The trailer kicks off with the three nobodies in a pitch meeting that isn’t going anywhere — until they mention that Melissa McCarthy wants a role in the project, which is a total lie. The trio know Melissa from back in her improv days with the Groundlings, but they certainly aren’t collaborating on anything with her. The spot reveals that they do eventually score a meeting with the Oscar-nominated actress, and it doesn’t go very well. “God, you’ve got a dumb face,” Melissa tells Rachel before insisting that her former comedy buddies are indeed “nobodies.”
“Nobodies” premieres March 29. Check out the star-studded trailer with cameos by Kristen Bell, Maya Rudolph, and Allison Janney. McCarthy is among the series’ executive producers.
Trailer Watch: Melissa McCarthy’s Old Friends Lie for a Job in TV Land’s “Nobodies” was originally published in Women and Hollywood on Medium, where people are continuing the conversation by highlighting and responding to this story.
The series revolves around the three trying to sell a movie script, absurdly titled “Mr. First Lady,” by attaching their real-life friend-turned-success, Melissa McCarthy, to the project. This involves some less-than-comfortable wrangling of the complex and very Hollywood variations of friendship, in which our self-absorbed trio tries hard to finesse
The TV Land original series written and produced by Groundlings graduates Hugh Davidson, Larry Dorf, and Rachel Ramras focuses on three writer-producers who graduated from the Groundlings improv school years ago and are now trying to pitch a movie. Yes, there’s a heavy dose of meta comedy here, as the titular “nobodies” try to become “somebodies” by piggy-backing off of name brand talent:
Hugh, Larry and Rachel are three actor/comedians still waiting for their big break, struggling to make a name for themselves in Hollywood while their friends achieve fame and fortune. They’re the Nobodies.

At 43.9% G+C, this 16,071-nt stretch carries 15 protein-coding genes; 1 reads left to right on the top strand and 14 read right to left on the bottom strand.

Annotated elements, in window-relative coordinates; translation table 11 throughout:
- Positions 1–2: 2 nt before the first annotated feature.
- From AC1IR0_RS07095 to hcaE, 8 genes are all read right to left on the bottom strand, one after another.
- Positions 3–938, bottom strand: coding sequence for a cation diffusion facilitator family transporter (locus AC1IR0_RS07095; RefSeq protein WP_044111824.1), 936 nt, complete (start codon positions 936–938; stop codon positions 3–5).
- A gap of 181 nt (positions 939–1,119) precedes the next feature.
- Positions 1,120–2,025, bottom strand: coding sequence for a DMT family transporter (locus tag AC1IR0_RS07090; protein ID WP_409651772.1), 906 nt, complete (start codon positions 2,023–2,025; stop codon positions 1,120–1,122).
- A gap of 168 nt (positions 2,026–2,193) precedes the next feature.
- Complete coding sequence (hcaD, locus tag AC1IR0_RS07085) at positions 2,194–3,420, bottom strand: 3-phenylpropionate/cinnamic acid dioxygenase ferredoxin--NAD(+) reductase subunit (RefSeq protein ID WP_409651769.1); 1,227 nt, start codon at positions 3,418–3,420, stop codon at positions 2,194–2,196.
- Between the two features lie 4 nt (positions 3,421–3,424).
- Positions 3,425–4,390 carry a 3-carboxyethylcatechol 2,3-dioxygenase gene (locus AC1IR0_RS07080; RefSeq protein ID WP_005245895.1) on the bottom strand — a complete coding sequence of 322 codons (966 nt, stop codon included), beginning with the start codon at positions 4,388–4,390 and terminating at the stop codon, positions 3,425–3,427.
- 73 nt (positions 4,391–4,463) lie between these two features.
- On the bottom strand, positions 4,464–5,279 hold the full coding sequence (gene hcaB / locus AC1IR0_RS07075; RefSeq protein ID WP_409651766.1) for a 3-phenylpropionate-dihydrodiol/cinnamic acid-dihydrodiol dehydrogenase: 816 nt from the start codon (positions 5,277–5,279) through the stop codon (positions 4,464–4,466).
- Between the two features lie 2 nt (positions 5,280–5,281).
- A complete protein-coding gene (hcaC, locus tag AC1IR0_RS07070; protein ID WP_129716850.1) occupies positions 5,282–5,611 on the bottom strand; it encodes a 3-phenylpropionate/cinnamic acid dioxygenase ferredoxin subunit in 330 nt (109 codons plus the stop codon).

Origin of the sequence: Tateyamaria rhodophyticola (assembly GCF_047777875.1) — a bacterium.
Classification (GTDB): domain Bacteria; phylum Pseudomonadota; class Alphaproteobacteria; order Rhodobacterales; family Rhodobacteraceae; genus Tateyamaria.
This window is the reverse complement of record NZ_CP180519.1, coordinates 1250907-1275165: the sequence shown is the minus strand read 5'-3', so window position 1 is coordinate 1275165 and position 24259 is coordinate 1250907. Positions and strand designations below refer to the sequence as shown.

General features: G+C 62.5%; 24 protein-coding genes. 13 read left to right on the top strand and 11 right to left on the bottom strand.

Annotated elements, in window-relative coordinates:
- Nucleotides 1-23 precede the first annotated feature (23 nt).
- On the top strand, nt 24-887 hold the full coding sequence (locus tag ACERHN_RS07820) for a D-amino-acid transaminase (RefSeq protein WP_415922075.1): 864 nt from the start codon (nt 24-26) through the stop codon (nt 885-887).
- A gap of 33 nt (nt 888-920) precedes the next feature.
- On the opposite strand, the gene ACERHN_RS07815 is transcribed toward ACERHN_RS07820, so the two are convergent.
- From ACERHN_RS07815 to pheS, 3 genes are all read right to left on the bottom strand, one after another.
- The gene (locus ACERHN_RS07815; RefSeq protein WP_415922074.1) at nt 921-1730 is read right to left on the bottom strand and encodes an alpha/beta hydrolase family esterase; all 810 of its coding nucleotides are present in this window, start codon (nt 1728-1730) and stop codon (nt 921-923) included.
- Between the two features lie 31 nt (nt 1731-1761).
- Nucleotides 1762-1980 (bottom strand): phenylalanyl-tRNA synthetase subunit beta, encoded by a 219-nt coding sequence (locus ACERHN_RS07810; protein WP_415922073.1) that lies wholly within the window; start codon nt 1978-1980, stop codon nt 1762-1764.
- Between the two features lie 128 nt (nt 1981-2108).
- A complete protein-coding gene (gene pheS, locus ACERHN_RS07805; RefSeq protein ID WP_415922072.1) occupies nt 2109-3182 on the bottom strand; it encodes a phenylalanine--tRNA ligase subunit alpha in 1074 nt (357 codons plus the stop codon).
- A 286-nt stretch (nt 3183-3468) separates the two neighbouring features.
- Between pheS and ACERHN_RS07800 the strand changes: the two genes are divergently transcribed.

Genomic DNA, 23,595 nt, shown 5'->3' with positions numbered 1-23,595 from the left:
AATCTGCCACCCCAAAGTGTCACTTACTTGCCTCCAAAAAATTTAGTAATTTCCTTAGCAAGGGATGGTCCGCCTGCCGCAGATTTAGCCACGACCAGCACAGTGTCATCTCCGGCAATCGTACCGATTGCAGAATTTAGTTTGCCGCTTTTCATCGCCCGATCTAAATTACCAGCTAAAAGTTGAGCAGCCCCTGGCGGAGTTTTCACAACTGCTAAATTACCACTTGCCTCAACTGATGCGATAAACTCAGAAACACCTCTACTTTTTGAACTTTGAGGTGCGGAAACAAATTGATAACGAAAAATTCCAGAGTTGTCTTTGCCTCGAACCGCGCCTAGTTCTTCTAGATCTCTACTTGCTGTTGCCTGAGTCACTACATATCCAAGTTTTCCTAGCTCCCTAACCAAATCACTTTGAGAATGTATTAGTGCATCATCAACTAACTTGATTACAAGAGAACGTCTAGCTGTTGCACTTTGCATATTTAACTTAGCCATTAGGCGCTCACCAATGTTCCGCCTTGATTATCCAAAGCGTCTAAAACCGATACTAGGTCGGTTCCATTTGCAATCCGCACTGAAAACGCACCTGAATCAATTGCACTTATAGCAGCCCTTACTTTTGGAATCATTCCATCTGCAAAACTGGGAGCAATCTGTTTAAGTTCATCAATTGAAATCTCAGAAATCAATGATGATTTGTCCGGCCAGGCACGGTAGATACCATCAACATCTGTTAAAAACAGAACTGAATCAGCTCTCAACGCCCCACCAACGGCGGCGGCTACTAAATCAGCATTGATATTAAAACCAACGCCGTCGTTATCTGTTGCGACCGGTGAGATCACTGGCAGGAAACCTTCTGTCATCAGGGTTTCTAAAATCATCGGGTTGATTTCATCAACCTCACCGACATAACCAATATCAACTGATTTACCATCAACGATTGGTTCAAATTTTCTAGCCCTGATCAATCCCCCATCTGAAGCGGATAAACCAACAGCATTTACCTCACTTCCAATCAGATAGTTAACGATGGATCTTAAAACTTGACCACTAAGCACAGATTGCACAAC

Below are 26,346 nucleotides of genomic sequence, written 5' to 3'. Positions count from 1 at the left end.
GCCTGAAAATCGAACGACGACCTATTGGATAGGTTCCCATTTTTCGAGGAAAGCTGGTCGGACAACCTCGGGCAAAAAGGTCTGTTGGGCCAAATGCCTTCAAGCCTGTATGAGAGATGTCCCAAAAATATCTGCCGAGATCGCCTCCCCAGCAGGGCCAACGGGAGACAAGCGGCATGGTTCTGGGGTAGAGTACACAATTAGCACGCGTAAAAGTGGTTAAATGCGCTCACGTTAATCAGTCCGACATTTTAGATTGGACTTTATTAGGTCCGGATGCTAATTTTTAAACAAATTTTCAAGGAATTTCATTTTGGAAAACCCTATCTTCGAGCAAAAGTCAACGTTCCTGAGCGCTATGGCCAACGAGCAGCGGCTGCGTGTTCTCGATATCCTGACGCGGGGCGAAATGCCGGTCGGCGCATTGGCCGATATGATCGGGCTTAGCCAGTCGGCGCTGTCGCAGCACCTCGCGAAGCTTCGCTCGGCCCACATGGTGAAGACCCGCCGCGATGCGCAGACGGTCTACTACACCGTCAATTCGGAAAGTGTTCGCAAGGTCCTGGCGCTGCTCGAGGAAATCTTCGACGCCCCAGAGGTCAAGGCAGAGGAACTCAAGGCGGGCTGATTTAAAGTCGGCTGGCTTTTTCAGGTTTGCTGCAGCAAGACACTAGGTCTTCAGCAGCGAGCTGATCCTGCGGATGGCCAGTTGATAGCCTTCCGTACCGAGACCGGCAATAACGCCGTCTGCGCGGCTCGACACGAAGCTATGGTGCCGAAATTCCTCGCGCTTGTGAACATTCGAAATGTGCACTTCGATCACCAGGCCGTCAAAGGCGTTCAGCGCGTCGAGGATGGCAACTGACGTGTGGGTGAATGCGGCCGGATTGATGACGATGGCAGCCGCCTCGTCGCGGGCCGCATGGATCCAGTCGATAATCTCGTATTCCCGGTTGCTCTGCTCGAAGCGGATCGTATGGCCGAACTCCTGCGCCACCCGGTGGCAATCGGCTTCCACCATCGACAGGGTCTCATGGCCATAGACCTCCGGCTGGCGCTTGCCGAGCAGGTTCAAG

Nobodies is set to premiere on March 29th on TV Land.
Stay up-to-date with times and locations as studios and networks release event info with Variety’s handy master list. We’ll be updating frequently, so don’t forget to bookmark this page for all the details…
Saturday, March 11
“American Gods” — 11 a.m. to 12:30 p.m. at the Vimeo Theater in the Convention Center
After the world premiere screening of Starz’s television adaptation of author Neil Gaiman’s “American Gods,” Bryan Fuller and Michael Green will join cast members Ricky Whittle, Ian McShane, Emily Browning
This represents the fourth year that SXSW has recognized television, and in 2017 the Episodic category has increased from five to six picks: Besides the previously announced “American Gods,” adapted by Bryan Fuller and Michael Green from Neil Gaiman’s book, SXSW will screen Justin Simien’s “Dear White People,” the Netflix series based on Simien’s 2014 feature film. Showtime’s “I’m Dying Up Here” (executive produced by Jim Carrey), TV Land’s “Nobodies” (executive produced by Melissa McCarthy and Ben Falcone) and AMC’s “The Son” (starring Pierce Brosnan) will also make their premieres in Austin.
Also set to be screened at this year’s event: Rachael Holder’s “I Love Bekka & Lucy.”At past SXSW fests, the Episodic category has only selected shows from established networks.
Hugh Davidson (Robot Chicken), Larry Dorf (Mike Tyson Mysteries) and Rachel Ramras (The Looney Tunes Show) write and star in the series as three comedians determined to get their famous friend (McCarthy) attached to a feature script they have developed so that they, too, can rise to fame. McCarthy and her husband, Ben Falcone, serve as executive producers on the show alongside MADtv veteran Michael McDonald, who serves as showrunner. McCarthy and Falcone also make onscreen appearances.
Watch: Melissa McCarthy Reveals Why Her Family Frequently Appears in Her Movies
The series very loosely mirrors their real lives as McCarthy and Falcone became friends with Davidson, Dorf, Ramras and McDonald at The Groundlings sketch and improvisation comedy theatre and school in Los Angeles